Learn how to make mochi–in an almost meditative way | Lifestyle.INQ

OCTOBER 27, 2022

Kimono wearing at Yumeyakata Kimono Rentals, Kyoto
Kimono wearing at Yumeyakata Kimono Rentals, Kyoto
Kimono wearing at Yumeyakata Kimono Rentals, Kyoto

Whether it’s a maiden or return trip to Japan, its main island, the diverse Kansai area, has endless offerings for tourists—from shops and eats to immersive activities in cultural sites.

[Related story: Good hotel deal in Osaka–P6,500 for twin rooms]

Here are some activities you may enjoy when booking a tour with the newly opened Karaksa Hotel chain, which has branches in Osaka and Kyoto.

Make your own takoyaki at the Konamon Museum.

This museum restaurant near the Tonbori River in Osaka’s busy Shinsaibashi shopping district gives guests a crash course on how to make one of the city’s most sought-after delicacies.
The restaurant’s ground floor bar is where the magic happens: each “student” sits in front of a takoyaki maker and is provided ingredients from batter to fillings. The restaurant’s veteran cooks then guide guests through the process.
At Konamon, you can make your own takoyaki and eat it, too!

Ingredients and tools are provided for the mochi-making.
Ingredients and tools are provided for the mochi-making.
Mochi-making at Kanshundo
Mochi-making at Kanshundo

Create Japanese sweets at Kanshundo.

An hour’s drive from Osaka is this quaint sweets shop in Kyoto, which allows guests to practice the fine art of molding and designing mochi.

Held in the shop’s quiet upstairs room, the hourlong lesson is almost meditative, with students required to pay close attention to the delicate task of shaping and designing the sweets.
Ingredients and tools are provided, but it is up to guests to apply their dexterity to make the sweets just as they are designed to be: a lotus flower, an autumn leaf, or a mochi ball that evokes the image of the morning dew.
Students may take home their masterpieces, but pre-made sweets are served at the end of the class,  with the city’s exquisite green tea.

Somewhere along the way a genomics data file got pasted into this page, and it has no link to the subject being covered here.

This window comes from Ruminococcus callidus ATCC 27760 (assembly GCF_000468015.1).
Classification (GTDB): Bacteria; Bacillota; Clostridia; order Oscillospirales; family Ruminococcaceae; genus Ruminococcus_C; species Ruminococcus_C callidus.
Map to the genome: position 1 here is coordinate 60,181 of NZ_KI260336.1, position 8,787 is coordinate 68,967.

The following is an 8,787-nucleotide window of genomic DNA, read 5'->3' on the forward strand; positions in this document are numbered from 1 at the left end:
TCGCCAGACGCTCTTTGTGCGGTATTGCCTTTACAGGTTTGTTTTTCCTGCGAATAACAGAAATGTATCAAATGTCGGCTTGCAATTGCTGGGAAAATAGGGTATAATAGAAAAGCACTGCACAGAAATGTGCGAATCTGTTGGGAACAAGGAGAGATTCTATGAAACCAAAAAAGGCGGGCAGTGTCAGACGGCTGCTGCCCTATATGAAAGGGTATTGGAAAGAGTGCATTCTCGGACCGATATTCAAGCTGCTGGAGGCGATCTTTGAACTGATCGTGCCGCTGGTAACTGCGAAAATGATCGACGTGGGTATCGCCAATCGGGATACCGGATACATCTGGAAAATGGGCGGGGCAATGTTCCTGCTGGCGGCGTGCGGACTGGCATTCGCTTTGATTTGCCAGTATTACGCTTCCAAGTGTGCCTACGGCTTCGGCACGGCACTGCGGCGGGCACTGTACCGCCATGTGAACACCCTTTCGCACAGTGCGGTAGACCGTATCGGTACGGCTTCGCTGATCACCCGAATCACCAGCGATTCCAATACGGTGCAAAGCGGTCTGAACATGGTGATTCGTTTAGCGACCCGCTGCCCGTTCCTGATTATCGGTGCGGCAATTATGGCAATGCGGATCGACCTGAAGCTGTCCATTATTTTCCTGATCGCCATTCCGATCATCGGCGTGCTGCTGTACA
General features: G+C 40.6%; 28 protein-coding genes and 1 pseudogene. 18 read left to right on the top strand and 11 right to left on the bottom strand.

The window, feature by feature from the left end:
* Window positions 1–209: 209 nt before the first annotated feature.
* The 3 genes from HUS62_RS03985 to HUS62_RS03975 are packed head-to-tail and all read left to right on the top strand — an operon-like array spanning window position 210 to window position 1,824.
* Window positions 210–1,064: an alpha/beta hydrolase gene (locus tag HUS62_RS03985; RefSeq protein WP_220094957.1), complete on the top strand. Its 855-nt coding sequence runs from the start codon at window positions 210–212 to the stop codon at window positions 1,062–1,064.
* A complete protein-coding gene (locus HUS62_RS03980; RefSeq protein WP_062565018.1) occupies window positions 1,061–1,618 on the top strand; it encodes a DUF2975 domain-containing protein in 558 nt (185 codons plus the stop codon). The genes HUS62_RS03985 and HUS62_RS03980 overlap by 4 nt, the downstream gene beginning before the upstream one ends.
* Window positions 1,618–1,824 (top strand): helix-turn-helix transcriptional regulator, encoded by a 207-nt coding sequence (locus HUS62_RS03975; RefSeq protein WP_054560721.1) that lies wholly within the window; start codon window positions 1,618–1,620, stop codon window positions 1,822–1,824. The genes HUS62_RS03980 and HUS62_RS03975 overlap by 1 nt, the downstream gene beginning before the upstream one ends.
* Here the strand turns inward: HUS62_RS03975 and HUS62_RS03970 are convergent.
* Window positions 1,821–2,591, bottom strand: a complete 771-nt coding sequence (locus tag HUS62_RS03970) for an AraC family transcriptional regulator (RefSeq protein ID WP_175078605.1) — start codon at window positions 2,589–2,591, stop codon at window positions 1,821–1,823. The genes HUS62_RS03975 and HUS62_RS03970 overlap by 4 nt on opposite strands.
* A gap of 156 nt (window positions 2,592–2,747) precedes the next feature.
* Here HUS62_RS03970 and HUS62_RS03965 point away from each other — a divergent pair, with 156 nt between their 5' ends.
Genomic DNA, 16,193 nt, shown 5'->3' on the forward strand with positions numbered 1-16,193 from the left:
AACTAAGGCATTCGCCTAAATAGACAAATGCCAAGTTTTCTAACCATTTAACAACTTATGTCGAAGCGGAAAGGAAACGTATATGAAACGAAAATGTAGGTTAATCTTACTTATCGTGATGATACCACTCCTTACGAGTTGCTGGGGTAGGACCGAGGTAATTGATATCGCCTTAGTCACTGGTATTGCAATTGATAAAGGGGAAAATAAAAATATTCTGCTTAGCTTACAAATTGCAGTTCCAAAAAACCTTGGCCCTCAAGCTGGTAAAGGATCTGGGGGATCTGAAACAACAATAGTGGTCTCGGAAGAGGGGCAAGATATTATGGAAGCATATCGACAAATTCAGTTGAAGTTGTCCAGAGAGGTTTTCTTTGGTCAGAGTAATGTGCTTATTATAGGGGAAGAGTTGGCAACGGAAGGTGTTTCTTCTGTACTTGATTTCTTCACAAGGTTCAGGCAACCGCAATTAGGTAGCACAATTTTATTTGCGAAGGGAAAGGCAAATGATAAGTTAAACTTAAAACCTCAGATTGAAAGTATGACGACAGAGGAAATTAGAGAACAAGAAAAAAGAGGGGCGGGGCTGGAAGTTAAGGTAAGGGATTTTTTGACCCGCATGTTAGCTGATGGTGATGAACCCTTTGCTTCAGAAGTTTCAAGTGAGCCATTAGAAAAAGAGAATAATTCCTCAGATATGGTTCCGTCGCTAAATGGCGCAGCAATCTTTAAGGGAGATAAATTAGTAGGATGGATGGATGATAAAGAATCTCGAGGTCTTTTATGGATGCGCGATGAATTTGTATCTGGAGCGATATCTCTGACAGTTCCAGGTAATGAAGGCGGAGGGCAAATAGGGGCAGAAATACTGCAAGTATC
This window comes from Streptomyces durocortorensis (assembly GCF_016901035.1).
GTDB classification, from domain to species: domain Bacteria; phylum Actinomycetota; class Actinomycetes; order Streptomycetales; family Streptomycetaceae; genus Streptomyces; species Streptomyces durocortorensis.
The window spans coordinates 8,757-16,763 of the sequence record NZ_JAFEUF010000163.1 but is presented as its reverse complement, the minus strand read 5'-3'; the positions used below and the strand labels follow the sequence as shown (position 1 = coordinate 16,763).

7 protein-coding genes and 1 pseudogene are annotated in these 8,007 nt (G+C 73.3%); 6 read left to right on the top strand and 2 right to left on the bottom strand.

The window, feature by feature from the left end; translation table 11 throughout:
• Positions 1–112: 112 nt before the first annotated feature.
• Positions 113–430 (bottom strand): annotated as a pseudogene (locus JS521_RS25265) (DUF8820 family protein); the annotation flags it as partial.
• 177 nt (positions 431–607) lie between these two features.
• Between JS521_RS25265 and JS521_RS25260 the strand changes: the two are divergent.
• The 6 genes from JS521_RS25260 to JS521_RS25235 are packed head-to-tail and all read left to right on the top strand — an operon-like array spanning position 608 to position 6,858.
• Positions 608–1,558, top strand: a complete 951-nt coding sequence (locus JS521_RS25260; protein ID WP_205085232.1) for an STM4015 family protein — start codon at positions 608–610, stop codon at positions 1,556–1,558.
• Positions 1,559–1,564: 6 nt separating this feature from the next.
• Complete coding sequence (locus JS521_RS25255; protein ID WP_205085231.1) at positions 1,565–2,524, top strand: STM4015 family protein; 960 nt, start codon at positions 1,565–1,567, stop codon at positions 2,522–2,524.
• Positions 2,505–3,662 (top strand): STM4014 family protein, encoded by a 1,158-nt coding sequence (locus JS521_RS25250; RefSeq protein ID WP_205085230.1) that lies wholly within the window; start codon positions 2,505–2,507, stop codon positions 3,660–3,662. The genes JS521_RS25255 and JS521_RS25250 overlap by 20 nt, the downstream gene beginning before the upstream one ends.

Wear the kimono at Yumeyakata.

There is perhaps nothing more immersive than wearing Japan’s traditional garb, the kimono. Head off to Yumeyakata Kimono Rental Shop in Kyoto, one of the city’s biggest, and check out the various packages.
The premium package offers the best experience: from choosing among hundreds of kimonos in various patterns and colors, to hairstyling and a shoot for souvenir photos.
The experience gives you a Japanese royal treatment of sorts, with at least two staffers working together to put on layers upon layers of garments on you (it is impossible for you to put it on yourself).  It is not for the prude or fainthearted.
You may have to hold your breath, especially when the obi is bound around your waist, but it’s totally worth it.

And, of course, shopping!

For Filipinos, no overseas trip may ever be complete without some shopping. The Shinsaibashi area in the heart of Kyoto has a dizzying strip of retail shops always crawling with locals and tourists alike. If you want to shop somewhere a little less crowded, the Rinku Premium Outlet Store just off the Osaka proper near the airport offers a quieter alternative, but not behind in the variety of brands it offers.

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